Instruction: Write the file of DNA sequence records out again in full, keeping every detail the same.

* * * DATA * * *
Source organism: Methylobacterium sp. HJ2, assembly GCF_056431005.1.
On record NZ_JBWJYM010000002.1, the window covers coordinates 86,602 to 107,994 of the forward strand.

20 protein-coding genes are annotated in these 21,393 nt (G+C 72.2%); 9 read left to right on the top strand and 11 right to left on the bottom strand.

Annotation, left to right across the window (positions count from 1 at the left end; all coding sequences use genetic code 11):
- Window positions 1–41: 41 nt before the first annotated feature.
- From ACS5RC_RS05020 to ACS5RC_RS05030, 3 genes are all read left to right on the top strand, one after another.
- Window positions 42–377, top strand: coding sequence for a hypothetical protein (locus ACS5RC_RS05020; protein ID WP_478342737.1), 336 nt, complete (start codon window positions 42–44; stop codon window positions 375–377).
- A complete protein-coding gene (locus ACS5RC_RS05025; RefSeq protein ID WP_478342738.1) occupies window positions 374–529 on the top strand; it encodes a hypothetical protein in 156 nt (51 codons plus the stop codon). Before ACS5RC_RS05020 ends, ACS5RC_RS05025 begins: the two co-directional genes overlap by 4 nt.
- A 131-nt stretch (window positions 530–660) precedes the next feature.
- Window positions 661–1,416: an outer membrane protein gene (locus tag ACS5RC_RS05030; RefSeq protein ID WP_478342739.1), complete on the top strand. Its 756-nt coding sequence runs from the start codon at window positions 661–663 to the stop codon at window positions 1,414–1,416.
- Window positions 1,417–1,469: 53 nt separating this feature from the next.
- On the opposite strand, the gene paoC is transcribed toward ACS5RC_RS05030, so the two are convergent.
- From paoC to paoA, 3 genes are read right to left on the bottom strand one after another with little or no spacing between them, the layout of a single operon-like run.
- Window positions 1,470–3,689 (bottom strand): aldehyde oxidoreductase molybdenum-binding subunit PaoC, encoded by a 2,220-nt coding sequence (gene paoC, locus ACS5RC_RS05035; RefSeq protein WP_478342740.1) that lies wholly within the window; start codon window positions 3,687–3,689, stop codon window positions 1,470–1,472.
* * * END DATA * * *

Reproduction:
Source organism: Methylobacterium sp. HJ2, assembly GCF_056431005.1.
On record NZ_JBWJYM010000002.1, the window covers coordinates 86,602 to 107,994 of the forward strand.

20 protein-coding genes are annotated in these 21,393 nt (G+C 72.2%); 9 read left to right on the top strand and 11 right to left on the bottom strand.

Annotation, left to right across the window (positions count from 1 at the left end; all coding sequences use genetic code 11):
- Window positions 1–41: 41 nt before the first annotated feature.
- From ACS5RC_RS05020 to ACS5RC_RS05030, 3 genes are all read left to right on the top strand, one after another.
- Window positions 42–377, top strand: coding sequence for a hypothetical protein (locus ACS5RC_RS05020; protein ID WP_478342737.1), 336 nt, complete (start codon window positions 42–44; stop codon window positions 375–377).
- A complete protein-coding gene (locus ACS5RC_RS05025; RefSeq protein ID WP_478342738.1) occupies window positions 374–529 on the top strand; it encodes a hypothetical protein in 156 nt (51 codons plus the stop codon). Before ACS5RC_RS05020 ends, ACS5RC_RS05025 begins: the two co-directional genes overlap by 4 nt.
- A 131-nt stretch (window positions 530–660) precedes the next feature.
- Window positions 661–1,416: an outer membrane protein gene (locus tag ACS5RC_RS05030; RefSeq protein ID WP_478342739.1), complete on the top strand. Its 756-nt coding sequence runs from the start codon at window positions 661–663 to the stop codon at window positions 1,414–1,416.
- Window positions 1,417–1,469: 53 nt separating this feature from the next.
- On the opposite strand, the gene paoC is transcribed toward ACS5RC_RS05030, so the two are convergent.
- From paoC to paoA, 3 genes are read right to left on the bottom strand one after another with little or no spacing between them, the layout of a single operon-like run.
- Window positions 1,470–3,689 (bottom strand): aldehyde oxidoreductase molybdenum-binding subunit PaoC, encoded by a 2,220-nt coding sequence (gene paoC, locus ACS5RC_RS05035; RefSeq protein WP_478342740.1) that lies wholly within the window; start codon window positions 3,687–3,689, stop codon window positions 1,470–1,472.